• We are capable of self-governance. The state takeover of the LRSD is premised on the belief that the democratic process was not working to ensure quality education for all students in Little Rock. While reasonable people may disagree on whether that conclusion was accurate when the state took over our schools almost five years ago, it certainly is not accurate now. The people of Little Rock are ready, willing and able to manage our own school district through democratic elections. The state has presented no evidence of voter fraud, electioneering, voter apathy or any other impediments that would make our community less capable of self-governance than any other school district in the state. Moreover, the state cannot in good faith argue that that the democratic process will not work to ensure quality education in Little Rock since it has not, in five years, made any efforts to address such issues and strengthen our ability to use local elections to manage our district.
  • We believe in evidence-based approaches. Again, we turn to Commissioner Key’s “Vision for Excellence in Education,” which suggests “[d]riving action toward excellence through informed risk-taking.” We agree with this approach, even as we question Commissioner Key’s true commitment to it. Informed risk-taking requires careful consideration of all relevant data and a willingness to take bold action. We firmly believe that implementing evidence-based approaches to public-education are the best way to achieve meaningful improvements. Evidence demonstrates that increased financial and strategic support, wraparound services, community engagement, and an emphasis on cultural humility are more effective approaches than privatization, charterization and punitive action.
  • We want decision-makers who will put our children first. From debates over guns in the classroom to disputes over charter schools and collective bargaining for teachers, we are tired of state-level officials playing politics with our kids’ educations. Local control is a bedrock of American education because we recognize that representative democracy works best on a small scale, but right now, Little Rock parents are unable to compete with well-funded special interests who have an outsized influence on decision-making about our schools.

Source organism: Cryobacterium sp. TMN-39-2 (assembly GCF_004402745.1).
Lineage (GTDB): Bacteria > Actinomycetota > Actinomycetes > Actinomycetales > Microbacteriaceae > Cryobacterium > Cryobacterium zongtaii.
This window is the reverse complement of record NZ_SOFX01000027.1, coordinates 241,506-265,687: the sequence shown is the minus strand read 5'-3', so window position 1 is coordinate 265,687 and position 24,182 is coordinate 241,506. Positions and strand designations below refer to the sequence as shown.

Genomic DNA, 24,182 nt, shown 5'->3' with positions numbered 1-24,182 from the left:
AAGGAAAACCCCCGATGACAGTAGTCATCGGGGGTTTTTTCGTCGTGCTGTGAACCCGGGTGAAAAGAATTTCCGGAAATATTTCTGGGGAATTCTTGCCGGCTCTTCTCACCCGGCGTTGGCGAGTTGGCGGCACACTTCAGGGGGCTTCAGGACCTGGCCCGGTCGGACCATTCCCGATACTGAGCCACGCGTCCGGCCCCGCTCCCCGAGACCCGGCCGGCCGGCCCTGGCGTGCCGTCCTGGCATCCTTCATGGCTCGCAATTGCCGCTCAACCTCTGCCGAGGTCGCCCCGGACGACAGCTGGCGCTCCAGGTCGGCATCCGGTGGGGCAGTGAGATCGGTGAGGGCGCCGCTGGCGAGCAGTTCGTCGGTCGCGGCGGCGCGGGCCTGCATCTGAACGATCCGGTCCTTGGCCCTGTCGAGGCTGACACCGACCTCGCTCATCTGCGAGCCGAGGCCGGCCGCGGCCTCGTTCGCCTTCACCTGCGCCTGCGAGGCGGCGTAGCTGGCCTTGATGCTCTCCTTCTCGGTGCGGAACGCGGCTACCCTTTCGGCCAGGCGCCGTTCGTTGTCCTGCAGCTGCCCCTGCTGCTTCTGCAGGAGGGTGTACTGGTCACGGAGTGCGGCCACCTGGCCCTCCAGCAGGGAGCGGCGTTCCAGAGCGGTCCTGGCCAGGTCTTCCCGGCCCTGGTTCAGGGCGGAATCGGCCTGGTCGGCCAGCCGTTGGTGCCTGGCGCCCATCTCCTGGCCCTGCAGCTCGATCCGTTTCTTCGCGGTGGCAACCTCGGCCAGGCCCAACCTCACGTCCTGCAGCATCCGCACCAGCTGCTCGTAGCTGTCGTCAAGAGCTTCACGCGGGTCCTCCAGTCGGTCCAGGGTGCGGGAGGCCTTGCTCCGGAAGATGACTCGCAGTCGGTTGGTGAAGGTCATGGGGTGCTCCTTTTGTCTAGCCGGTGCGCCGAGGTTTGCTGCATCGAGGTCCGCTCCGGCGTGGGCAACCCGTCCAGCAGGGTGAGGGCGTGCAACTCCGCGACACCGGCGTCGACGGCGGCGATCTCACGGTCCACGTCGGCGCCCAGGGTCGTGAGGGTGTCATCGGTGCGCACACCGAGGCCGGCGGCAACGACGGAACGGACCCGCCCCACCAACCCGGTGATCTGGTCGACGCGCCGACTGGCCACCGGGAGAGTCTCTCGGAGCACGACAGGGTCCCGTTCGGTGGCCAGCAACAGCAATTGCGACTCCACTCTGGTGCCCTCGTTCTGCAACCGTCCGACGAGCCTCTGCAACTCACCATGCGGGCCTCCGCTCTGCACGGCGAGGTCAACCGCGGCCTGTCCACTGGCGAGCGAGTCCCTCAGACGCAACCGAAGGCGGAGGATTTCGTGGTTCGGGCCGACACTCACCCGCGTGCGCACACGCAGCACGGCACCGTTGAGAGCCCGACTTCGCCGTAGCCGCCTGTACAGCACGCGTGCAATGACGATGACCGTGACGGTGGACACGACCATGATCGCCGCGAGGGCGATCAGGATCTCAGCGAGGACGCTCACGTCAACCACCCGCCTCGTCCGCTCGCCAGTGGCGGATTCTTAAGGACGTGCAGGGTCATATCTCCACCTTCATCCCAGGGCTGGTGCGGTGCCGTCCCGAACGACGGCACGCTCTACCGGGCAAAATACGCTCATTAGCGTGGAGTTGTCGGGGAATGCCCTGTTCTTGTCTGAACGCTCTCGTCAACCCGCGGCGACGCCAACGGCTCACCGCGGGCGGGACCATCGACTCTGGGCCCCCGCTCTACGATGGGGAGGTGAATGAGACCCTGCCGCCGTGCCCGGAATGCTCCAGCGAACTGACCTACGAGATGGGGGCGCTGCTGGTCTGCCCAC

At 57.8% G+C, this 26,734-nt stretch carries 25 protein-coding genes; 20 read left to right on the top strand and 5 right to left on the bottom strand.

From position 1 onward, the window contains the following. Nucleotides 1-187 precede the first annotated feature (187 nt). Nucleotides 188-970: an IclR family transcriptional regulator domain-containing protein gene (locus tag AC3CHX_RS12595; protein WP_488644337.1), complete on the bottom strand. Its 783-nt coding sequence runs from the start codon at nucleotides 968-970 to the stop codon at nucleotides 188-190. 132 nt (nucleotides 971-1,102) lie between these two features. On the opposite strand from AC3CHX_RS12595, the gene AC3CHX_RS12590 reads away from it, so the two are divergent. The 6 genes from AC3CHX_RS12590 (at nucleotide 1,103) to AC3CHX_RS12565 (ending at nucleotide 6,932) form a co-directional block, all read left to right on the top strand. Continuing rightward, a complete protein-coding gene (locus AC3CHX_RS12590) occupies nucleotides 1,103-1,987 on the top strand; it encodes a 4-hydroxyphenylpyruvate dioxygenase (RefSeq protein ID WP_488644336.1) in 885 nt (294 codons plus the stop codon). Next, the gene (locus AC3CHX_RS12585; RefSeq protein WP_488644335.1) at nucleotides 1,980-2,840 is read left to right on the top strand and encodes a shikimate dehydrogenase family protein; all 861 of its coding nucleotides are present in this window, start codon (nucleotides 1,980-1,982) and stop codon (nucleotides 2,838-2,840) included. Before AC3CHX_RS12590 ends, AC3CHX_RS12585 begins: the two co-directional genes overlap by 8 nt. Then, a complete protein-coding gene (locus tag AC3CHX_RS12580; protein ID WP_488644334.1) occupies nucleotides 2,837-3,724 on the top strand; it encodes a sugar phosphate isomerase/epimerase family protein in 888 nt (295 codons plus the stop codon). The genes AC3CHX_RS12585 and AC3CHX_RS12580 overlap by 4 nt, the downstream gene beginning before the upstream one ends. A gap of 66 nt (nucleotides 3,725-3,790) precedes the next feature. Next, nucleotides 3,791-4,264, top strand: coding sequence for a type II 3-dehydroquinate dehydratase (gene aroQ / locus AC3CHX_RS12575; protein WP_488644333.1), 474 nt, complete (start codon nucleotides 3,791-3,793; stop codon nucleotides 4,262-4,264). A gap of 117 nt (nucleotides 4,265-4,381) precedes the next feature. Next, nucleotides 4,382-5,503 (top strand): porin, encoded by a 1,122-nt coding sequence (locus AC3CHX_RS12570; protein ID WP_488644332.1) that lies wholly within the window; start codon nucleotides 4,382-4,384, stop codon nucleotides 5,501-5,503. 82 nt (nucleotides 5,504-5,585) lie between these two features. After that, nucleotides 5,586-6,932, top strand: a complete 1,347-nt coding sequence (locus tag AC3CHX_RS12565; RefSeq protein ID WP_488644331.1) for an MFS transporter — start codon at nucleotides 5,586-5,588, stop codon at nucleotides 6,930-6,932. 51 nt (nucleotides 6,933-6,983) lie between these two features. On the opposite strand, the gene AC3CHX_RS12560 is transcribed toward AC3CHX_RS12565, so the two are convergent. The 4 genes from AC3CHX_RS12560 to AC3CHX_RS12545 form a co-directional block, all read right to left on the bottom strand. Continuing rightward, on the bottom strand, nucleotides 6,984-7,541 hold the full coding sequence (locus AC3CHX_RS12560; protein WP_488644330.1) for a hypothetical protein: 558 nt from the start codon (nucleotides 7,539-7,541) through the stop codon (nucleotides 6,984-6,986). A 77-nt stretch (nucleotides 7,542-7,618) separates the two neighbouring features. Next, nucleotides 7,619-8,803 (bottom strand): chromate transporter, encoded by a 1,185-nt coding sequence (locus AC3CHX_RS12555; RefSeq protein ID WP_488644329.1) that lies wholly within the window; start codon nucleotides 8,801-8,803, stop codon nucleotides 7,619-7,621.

• We reject the validity of the state’s exit criteria as a tool to determine our readiness to lead. The state failed to provide any meaningful path toward regaining control of our school district for more than four years. Then in February, it set its “exit criteria,” which it claims will determine whether the people of Little Rock can successfully manage our own school district. The exit criteria attempt to measure how our schools are currently performing (and they are an imperfect measure, to say the least). Since the people of Little Rock have had no say in decisions about our schools for almost five years, it makes no sense to judge us by their current success or failure. The exit criteria are only helpful in assessing how poorly the state has managed our district, not our ability and readiness to take on that task.
  • We are unified. If there is a silver lining of the state takeover of the LRSD, it is that it has unified the people of Little Rock in an effort to regain control of our district. We are more motivated and willing than ever to work past our differences and cooperate with each other to build a world-class school system for all children in our community. We are now more aware of the inequality that persists in our neighborhoods and our schools, and that awareness will allow us to focus our resources on the areas with the greatest needs once we regain control of our district’s budget.

For these reasons and many others, we appeal to you, Governor Hutchinson, Commissioner Key, and the members of the Arkansas State Board of Education, to return our school district to local control. Someone must make decisions about our children’s schools, and we think it should be us. We are as smart, as engaged, and as capable of governing our own school district as Arkansans in any other part of the state. If you do not trust us to make reasonable judgments related to our own children, you cannot continue to espouse values of small government, local control and personal responsibility